The program does require landowners to chip in on the cost of the state’s intervention, with the price tag varying according to how many trees are on the property, the size of the trees and whether they’re located near a stream or river.

“Unfortunately, fighting the hemlock woolly adelgid is on the labor-intensive side,” Davidson said. “With the gypsy moth, which lives in the canopies of trees, we can send up a plane and take care of a large swath of land at a time, but the hemlock woolly adelgid plants itself at the base of the tree’s just-formed needles and requires a tree-by-tree approach.”

But chemicals aren’t the only way to fight the hemlock woolly adelgid.

Scott Salom, who leads the hemlock woolly adelgid project at Virginia Tech, has spent nearly two decades pursuing a natural alternative to wiping out the bug plaguing hemlocks: breeding and releasing thousands of beetles that are the pest’s natural predators in Asia.

“The chemical approach is very effective, but it’s also time-consuming and therefore expensive – and not particularly practical for treating forests full of hemlock trees,” said Salom, a professor of entomology at the university’s College of Agriculture and Life Sciences. “The natural biological approach we’ve undertaken is a good, large-scale, long-term way to address what’s happening to hemlocks across the Northeast.”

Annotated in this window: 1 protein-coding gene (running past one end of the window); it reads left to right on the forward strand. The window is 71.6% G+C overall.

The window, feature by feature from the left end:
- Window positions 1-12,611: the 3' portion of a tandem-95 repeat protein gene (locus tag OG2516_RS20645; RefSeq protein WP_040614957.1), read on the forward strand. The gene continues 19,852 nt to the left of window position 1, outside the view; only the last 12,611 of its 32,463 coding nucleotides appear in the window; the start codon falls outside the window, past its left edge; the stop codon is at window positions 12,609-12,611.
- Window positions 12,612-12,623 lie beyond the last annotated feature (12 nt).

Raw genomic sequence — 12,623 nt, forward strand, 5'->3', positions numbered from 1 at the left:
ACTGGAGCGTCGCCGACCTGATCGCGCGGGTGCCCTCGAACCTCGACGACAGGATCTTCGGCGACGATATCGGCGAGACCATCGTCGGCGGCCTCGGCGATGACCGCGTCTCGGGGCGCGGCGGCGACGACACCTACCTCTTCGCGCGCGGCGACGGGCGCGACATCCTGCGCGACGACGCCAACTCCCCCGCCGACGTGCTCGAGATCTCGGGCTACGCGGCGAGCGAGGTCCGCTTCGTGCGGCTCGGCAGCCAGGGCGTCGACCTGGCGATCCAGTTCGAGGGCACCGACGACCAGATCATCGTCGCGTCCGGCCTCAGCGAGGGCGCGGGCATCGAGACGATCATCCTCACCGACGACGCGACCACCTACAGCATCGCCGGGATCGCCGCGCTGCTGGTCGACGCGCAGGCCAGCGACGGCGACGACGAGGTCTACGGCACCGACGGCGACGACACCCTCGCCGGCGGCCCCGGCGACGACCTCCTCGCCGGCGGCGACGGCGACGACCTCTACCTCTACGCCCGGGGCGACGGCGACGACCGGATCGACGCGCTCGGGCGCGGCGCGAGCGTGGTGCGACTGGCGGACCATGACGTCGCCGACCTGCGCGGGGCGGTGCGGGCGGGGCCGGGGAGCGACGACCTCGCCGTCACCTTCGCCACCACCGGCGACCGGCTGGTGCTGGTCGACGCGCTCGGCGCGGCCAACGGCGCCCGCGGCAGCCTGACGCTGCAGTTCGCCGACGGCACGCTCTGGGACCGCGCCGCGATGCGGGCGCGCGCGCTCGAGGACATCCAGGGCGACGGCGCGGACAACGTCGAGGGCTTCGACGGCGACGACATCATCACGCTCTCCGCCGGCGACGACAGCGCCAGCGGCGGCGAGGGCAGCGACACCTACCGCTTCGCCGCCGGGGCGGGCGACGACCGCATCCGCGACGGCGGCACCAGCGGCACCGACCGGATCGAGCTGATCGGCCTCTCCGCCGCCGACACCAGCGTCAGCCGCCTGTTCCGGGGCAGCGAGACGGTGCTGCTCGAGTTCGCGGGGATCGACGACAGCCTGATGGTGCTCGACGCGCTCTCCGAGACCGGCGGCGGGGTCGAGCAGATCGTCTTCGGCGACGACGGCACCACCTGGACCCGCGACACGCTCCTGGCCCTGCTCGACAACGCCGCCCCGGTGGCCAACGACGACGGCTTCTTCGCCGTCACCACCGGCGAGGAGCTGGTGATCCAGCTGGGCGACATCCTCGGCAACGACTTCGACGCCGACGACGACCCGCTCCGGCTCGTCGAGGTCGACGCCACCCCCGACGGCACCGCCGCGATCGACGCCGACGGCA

Salom’s work has involved trips to Osaka, Japan, where DNA studies show the hemlock woolly adelgid originated. It seems this beetle has a sole food source – the hemlock woolly adelgid – and thus will prove a powerful natural enemy.

The latest variety of Asian beetle has a life cycle that closely matches the hemlock woolly adelgid, Salom said. “That makes it that much more effective as a predator,” he said.

WATCH: The state Department of Agriculture has put together a video on the pilot program that can be seen at youtube.com/watch?v=PIZ9kL9Lq6Q

The beetle lays an egg inside the hemlock woolly adelgid’s egg case, which typically holds hundreds of future offspring. When the beetle hatches, it chows down on hundreds of the young adelgids. When that food source is depleted, the beetle then begins to feed on the adults, Salom said.

The bugs and larvae Salom and his colleagues brought back from Japan now are being bred and introduced across Virginia, at Carnifax Ferry in Nicholas County and other spots in West Virginia, and elsewhere.

So far, he said in an interview, the work is going gangbusters. “They’re establishing so well where the hemlock woolly adelgid is present, we’ve been able to harvest the beetles there for introduction elsewhere instead of having to breed all the beetles in the lab.”

Still, the problem has a decades-long head start on Salom’s bugs. “We have a lot more requests for beetles than we have beetles to accommodate,” he said. “We’d like to get to a point where we can release 5,000 beetles at a time instead of 1,000 and release them at more sites.”